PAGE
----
FORT LAUDERDALE, Fla. — Hundreds of well-wishers swarmed the deck around Neptune's Pool of the Ruby Princess. Ladies were bedecked in red formal clothes and gents in tuxes with red ties and cummerbunds, They helped Tristan
and Ryan Sutter — who met and married through the TV series "The Bachelorette" — inaugurate the new ship as godparents. Then, in another precedent-setting event, Kip Hickman and Danielle Vurpillat, of California — winners of a USA TODAY contest — were married at the inaugural. Surrounded by red roses and bunting, Gavin MacLeod, who played Captain Stubing on "The Love Boat" TV series, gave the bride away.
|Sabatini's, the signature restaurant onboard the Ruby Princess, exudes romance. Photo by Molly Arost Staub. |
|Holland America Lines provides an escape for the entire family, including small children. Photo by Molly Arost Staub. |
|The Sanctuary is ideal for those who wish for an adults-only location aboard the Ruby Princess. Photo by Molly Arost Staub. |
But should future passengers think this 3,000-passenger ship is just about romance? "In these troubled times, with our country's involvement in wars and the economy on many minds, vacationers should think about it as an escape," said Alan Buckelew, the line's president. Strengthening that, numerous innovations have improved the ship's image.
I searched the ship on my two-night introductory voyage for journalists and travel agents. I spotted a continental innovation at the Wheelhouse Bar, which now offers complimentary pub lunches on sea days. New enrichment programs including astronomy, navigation and the history of art certainly aim for more intellectual audiences. Although mixology seems an odd part of the mix.
Even kids get a new enrichment program with the Wizards Academy from the award-winning California Science Center. Youngsters explore the connection between science and magic in a participatory way. Another fun program is Yoga for Kids. And there's Wii for teens.
To learn even more, passengers may choose the Ultimate Ship Tour. They get a three-hour, behind-the-scenes peek, not just in the galley or on the bridge, but backstage in the medical center, the engine control room and photo laboratory. It's a bit steep at $150 per person, but participants do meet some senior officers and receive themed gifts.
That favorite, the giant outdoor movie screen which Princess introduced - Movies Under the Stars — has now been boosted with blankets and popcorn. My favorite space, the adults-only The Sanctuary, still offers a sea of serenity for an extra daily fee.
Noticeable everywhere, however, was a stepped-up sense of friendliness and help. "We're continuing to instill warm and gracious service," said Rai Caluori, executive vice president of fleet operations. This was most noticeable in a vast improvement among the crew's service since my last Princess cruise. Not just in the specialty restaurants, but even in the Lido restaurant, where dirty dishes were whisked away and cups of coffee brought almost as soon as they were wished for. One oddity noted in the Lido restaurant, Horizon Court, was the lack of sugar-free desserts. Passengers had to ask for such, and then an individual one was brought out. Perhaps this will be corrected on full-length sailings.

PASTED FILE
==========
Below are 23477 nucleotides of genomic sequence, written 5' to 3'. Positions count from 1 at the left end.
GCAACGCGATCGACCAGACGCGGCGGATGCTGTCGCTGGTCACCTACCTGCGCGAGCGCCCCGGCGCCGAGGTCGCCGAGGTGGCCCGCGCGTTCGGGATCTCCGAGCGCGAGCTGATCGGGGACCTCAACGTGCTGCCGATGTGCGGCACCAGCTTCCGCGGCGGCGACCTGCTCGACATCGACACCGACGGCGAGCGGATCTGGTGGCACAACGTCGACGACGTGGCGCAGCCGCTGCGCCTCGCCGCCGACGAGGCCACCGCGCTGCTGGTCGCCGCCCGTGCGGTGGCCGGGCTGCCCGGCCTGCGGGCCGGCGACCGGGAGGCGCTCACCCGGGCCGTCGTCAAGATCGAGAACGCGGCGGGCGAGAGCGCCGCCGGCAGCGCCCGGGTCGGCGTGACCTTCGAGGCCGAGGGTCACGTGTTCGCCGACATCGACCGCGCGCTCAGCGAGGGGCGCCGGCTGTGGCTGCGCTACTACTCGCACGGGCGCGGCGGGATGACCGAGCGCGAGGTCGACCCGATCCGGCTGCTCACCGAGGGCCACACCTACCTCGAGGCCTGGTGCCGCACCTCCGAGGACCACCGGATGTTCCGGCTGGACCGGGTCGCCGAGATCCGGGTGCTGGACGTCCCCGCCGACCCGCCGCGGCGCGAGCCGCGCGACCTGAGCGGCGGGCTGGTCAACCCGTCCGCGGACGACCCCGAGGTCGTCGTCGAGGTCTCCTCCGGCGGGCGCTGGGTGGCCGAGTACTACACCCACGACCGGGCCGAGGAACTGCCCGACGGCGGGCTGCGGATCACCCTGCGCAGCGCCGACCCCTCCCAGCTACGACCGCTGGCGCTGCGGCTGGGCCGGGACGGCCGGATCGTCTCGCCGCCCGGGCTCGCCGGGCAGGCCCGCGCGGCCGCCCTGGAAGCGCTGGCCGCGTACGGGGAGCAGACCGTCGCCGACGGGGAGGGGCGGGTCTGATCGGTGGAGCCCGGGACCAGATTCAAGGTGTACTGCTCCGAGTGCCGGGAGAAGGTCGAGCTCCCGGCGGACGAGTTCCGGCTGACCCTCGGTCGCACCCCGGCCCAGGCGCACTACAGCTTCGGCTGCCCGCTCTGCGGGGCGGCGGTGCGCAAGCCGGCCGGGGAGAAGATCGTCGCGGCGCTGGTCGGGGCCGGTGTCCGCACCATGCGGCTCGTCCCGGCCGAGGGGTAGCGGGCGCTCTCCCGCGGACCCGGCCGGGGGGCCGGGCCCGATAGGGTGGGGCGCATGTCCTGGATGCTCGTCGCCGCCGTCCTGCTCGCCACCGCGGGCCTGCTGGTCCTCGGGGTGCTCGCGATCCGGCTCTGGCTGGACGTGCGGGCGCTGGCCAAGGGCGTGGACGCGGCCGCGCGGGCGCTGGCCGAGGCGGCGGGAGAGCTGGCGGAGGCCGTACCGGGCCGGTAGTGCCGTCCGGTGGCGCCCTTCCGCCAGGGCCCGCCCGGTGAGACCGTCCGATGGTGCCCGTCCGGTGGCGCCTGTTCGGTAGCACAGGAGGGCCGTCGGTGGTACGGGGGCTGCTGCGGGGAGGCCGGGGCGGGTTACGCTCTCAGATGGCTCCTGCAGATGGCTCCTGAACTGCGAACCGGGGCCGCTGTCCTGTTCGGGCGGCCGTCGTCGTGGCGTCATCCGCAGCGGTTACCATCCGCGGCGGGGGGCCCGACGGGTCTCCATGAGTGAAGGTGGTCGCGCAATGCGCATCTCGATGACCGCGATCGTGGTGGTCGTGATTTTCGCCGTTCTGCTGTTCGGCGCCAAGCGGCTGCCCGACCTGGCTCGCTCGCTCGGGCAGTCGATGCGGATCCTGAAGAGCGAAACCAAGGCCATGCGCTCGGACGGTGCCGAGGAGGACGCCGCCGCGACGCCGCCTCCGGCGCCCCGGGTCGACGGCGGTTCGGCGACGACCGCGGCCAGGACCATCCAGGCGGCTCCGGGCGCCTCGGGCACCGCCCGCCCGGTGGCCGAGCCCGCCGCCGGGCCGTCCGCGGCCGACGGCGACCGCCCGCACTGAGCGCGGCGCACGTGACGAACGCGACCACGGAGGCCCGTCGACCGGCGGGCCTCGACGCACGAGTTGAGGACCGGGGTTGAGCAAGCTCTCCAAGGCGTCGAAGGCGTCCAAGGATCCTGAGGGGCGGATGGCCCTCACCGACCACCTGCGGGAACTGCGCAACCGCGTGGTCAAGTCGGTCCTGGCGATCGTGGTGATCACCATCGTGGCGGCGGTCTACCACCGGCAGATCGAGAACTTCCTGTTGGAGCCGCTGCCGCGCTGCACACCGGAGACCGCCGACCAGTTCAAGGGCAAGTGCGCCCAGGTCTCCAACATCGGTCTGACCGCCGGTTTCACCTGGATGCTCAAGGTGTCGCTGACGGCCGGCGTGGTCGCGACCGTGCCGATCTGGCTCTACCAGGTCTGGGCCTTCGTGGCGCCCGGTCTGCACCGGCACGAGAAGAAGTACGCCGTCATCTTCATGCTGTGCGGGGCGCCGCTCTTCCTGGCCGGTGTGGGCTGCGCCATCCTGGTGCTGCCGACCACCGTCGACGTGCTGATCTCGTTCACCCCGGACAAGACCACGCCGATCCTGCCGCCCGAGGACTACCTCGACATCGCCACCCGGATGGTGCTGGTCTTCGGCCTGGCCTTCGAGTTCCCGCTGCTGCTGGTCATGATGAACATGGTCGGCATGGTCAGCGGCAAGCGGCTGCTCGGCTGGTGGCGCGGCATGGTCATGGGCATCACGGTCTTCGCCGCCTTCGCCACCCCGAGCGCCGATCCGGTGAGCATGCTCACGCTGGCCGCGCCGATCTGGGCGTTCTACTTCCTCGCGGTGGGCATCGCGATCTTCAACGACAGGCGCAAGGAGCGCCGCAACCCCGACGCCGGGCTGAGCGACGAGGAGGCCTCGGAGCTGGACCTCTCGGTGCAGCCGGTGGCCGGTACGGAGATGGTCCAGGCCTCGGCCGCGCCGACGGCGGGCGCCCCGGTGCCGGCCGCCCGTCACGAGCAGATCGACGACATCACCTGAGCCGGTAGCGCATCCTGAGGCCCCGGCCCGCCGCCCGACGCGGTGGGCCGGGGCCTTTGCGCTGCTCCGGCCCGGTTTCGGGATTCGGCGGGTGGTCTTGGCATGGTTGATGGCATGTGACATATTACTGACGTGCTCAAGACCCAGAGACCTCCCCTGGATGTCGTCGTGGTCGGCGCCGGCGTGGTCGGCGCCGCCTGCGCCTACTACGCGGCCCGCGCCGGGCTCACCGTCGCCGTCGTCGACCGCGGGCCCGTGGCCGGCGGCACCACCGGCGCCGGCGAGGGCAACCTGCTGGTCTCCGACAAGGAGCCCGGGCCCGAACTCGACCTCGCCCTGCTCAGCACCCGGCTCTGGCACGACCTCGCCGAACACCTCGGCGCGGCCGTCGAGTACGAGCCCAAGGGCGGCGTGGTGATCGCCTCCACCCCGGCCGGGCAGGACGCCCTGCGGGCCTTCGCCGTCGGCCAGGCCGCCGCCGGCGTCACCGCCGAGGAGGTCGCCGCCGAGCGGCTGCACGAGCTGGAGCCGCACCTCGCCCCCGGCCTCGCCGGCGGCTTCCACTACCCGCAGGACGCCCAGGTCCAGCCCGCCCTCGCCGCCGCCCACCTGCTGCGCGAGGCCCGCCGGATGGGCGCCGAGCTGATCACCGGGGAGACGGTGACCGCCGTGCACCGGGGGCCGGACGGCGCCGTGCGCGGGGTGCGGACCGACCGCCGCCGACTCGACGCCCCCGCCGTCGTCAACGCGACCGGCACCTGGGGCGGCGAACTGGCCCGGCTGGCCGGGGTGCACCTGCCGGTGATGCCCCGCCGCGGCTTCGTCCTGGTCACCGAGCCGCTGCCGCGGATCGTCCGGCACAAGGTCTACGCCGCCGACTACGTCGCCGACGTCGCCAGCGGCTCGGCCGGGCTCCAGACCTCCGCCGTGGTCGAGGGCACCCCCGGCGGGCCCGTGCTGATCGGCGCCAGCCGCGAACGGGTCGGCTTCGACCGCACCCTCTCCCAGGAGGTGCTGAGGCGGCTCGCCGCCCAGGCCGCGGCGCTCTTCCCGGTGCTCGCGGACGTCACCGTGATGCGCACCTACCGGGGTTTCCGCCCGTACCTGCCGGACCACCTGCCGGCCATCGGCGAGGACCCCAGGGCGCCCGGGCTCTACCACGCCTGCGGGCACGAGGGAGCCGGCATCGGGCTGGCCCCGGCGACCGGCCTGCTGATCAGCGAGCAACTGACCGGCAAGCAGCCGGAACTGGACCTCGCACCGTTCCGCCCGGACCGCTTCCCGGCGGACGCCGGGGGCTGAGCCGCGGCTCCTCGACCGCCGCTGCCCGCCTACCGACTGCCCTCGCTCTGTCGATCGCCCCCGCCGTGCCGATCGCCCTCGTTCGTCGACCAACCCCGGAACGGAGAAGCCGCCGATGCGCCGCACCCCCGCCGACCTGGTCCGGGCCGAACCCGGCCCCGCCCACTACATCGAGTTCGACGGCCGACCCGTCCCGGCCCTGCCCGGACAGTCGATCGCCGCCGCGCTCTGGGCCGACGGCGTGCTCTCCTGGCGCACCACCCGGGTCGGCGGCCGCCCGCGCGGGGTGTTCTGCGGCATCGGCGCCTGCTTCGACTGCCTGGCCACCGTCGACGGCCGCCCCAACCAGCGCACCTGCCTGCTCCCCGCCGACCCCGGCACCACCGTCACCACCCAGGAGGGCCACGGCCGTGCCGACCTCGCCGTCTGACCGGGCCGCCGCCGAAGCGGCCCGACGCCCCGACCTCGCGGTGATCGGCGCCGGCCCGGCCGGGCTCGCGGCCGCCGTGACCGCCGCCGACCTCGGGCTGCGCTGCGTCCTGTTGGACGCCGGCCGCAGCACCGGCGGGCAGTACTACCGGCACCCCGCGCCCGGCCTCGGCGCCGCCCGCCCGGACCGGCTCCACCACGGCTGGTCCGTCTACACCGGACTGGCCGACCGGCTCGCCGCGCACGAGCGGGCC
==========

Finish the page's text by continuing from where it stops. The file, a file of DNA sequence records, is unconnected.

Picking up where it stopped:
Although two new production numbers highlight the ruby red, column-free Princess Theater, neither was presented during my two-night cruise, so I couldn't judge. But one comedian in the Explorer's Lounge had everyone holding their sides; another was a bit tasteless.
The three main dining rooms fill the need to dine elegantly - and are only one deck high. "This is not a shopping-mall ship," Caluori said. "There's no sense of crowding."
In the specialty restaurants, Sabatini's — a highly romantic Italian-flavored venue featuring numerous tables for two and outdoor tables (with a $20 surcharge) — and the Crown Grille steakhouse offer steaks and chops ($25 surcharge). Service and presentation in both were immaculate. Suite guests also are entitled to exclusive breakfasts in Sabatini's. The Horizon Court Buffet has added innovations of waffle stations for breakfast and lunch, plus complimentary lemonade.
As for accommodations, my mini-suite cabin boasted luxurious linens, two flat-screen televisions and a bathtub — yes!! — which helped this passenger relax immediately. I discovered 31 wheelchair-accessible cabins, and that 80 percent of all outside cabins offer those oh-so- desirable verandahs - ideal for breakfasts or cocktails. Although those really in a mood to splurge can order the Ultimate Balcony Dinner, where the balcony is transformed into a private restaurant.
For a different mood, La Piazza, the focus of the atrium, serves as an old-fashioned Italian piazza, dishing out street entertainment such as jugglers and barbershop quartets. Amusement while snacking is available from surrounding eateries. For example, Vines, the atrium-area bar that offers 30 wines by the glass and seafood appetizers has now added 12 varieties of cheeses.
For those who must stay connected, besides Internet service, mobile phone access while at sea and Wi-Fi throughout the ship will be available in mid-2009.
Concerning ports, the Ruby Princess will sail in the Caribbean in the winter and in southern Europe and the eastern Mediterranean in the summer. Passengers returning from warm shore excursions will receive chilled face cloths.
Finally, the silent disembarkation, with passengers assigned to specific spots minus loudspeaker announcements, worked far better than other systems I've experienced on mega ships.
IF YOU GO
For information , visit online www.princess.com or call 800-PRINCESS.
Molly Arost Staub is a freelance travel writer.
Copyright 2009 Creators Syndicate, Inc.